Their next match wasn’t until after lunch. They worked feverishly to make new brackets (They hadn’t brought replacement parts). Far too quickly lunch was over, and matches resumed. Their match approached and the team continued reattaching the parts they had disconnected. The match before theirs began, and the team still hadn’t finished. Duct tape and zip ties flew as the team strapped down every loose piece they could find. It was time for their match to start, and the team deployed code to the robot as it rolled towards the field.

When officials finally made them stop working on the robot, it drove well and the shooter worked, mostly. After the match, the team found that the limit switch had come unsoldered again. They re-soldered it, but then the arm would only move down, until it reached the bottom switch, at which point it wouldn’t move at all. The team checked the top limit switch, but it wasn’t closed. Figuring it had short-circuited, they removed it entirely, but the arm still didn’t move. Closer inspection revealed solder between the solder pads, creating a tiny short-circuit. The team melted the solder off the pads, but didn’t have time to attach the limit switch before the next match.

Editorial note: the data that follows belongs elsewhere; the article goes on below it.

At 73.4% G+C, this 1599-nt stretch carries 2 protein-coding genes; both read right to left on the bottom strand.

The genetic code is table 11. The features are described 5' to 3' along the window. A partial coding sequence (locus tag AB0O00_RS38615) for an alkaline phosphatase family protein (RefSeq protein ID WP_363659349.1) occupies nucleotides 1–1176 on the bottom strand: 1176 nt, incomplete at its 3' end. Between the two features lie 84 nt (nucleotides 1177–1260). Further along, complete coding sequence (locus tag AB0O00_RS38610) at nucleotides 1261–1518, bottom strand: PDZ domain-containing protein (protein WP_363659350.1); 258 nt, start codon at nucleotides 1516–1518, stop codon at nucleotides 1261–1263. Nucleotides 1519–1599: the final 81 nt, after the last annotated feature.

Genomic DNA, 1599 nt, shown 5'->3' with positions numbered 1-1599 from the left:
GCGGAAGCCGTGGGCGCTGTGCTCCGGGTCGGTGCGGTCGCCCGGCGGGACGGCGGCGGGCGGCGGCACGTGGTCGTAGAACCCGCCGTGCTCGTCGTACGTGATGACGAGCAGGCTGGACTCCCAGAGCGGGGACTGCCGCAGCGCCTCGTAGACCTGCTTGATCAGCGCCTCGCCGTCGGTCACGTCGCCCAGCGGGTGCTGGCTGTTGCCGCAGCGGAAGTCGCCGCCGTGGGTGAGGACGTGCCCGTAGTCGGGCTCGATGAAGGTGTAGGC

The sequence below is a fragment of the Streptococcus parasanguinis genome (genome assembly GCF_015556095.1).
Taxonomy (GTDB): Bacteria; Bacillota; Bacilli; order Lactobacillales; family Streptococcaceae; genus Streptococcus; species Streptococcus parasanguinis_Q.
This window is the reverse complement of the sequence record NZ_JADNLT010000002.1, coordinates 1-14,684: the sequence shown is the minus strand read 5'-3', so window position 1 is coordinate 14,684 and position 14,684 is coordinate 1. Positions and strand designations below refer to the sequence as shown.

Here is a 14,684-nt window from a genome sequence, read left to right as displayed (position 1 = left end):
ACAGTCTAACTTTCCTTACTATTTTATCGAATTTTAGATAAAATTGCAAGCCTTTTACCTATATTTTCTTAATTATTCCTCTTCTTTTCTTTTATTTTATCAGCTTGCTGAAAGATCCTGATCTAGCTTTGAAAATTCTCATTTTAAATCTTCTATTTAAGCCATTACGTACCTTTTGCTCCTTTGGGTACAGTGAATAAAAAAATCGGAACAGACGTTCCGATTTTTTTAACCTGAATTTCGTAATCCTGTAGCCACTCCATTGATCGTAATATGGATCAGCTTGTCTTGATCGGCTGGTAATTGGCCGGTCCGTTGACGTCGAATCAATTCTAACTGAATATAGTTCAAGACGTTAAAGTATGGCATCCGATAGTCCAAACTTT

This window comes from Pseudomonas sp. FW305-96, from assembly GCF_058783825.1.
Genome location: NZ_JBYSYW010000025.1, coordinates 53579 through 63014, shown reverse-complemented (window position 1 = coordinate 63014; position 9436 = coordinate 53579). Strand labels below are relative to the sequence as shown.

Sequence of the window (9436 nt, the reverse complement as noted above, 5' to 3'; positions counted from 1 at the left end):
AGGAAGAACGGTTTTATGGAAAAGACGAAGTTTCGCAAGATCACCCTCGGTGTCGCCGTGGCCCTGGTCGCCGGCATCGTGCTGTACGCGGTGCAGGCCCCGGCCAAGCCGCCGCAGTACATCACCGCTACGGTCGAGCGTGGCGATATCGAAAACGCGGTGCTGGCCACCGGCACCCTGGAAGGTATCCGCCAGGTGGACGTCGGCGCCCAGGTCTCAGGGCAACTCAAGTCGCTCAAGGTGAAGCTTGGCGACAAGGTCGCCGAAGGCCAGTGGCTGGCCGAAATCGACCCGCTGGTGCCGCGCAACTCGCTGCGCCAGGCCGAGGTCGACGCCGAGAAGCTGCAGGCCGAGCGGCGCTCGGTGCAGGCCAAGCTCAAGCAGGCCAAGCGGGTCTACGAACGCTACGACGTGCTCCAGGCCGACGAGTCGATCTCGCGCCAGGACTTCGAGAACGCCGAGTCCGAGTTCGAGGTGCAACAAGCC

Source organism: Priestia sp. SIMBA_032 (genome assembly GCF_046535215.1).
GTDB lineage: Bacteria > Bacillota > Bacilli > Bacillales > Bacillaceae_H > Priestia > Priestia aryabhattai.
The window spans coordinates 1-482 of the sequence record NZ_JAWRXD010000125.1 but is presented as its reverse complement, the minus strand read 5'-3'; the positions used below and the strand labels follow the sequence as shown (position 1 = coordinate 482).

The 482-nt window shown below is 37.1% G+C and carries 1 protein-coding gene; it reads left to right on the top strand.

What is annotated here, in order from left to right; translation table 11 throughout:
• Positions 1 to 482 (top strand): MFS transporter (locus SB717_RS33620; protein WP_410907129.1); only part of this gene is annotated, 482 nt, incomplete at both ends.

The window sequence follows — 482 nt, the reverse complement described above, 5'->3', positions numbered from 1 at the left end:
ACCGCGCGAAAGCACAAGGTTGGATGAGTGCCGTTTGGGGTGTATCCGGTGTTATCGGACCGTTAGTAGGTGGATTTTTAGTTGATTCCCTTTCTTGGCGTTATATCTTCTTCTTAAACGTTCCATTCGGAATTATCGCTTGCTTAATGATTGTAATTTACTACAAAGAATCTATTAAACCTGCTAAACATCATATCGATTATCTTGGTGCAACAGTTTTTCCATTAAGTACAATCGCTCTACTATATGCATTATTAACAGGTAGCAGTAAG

Having now unsuccessfully soldered the limit switch three times, the team decided to rotate the gearbox so they could see what they were doing. After loosening the belts and disconnecting the output shafts, they rotated the gearbox until the solder pads were on top. Now able to actually see what they were soldering, the limit switch attachment was successful.

The team celebrated with cookies, which they took to the track field behind the high school. There was a large pole-vaulting mat on the field, with yellow warning labels on every side indicating it should not be stood on while covered. The team jumped on it happily and talked about how there was nothing that could be done to make their robot any more perfect than it already was.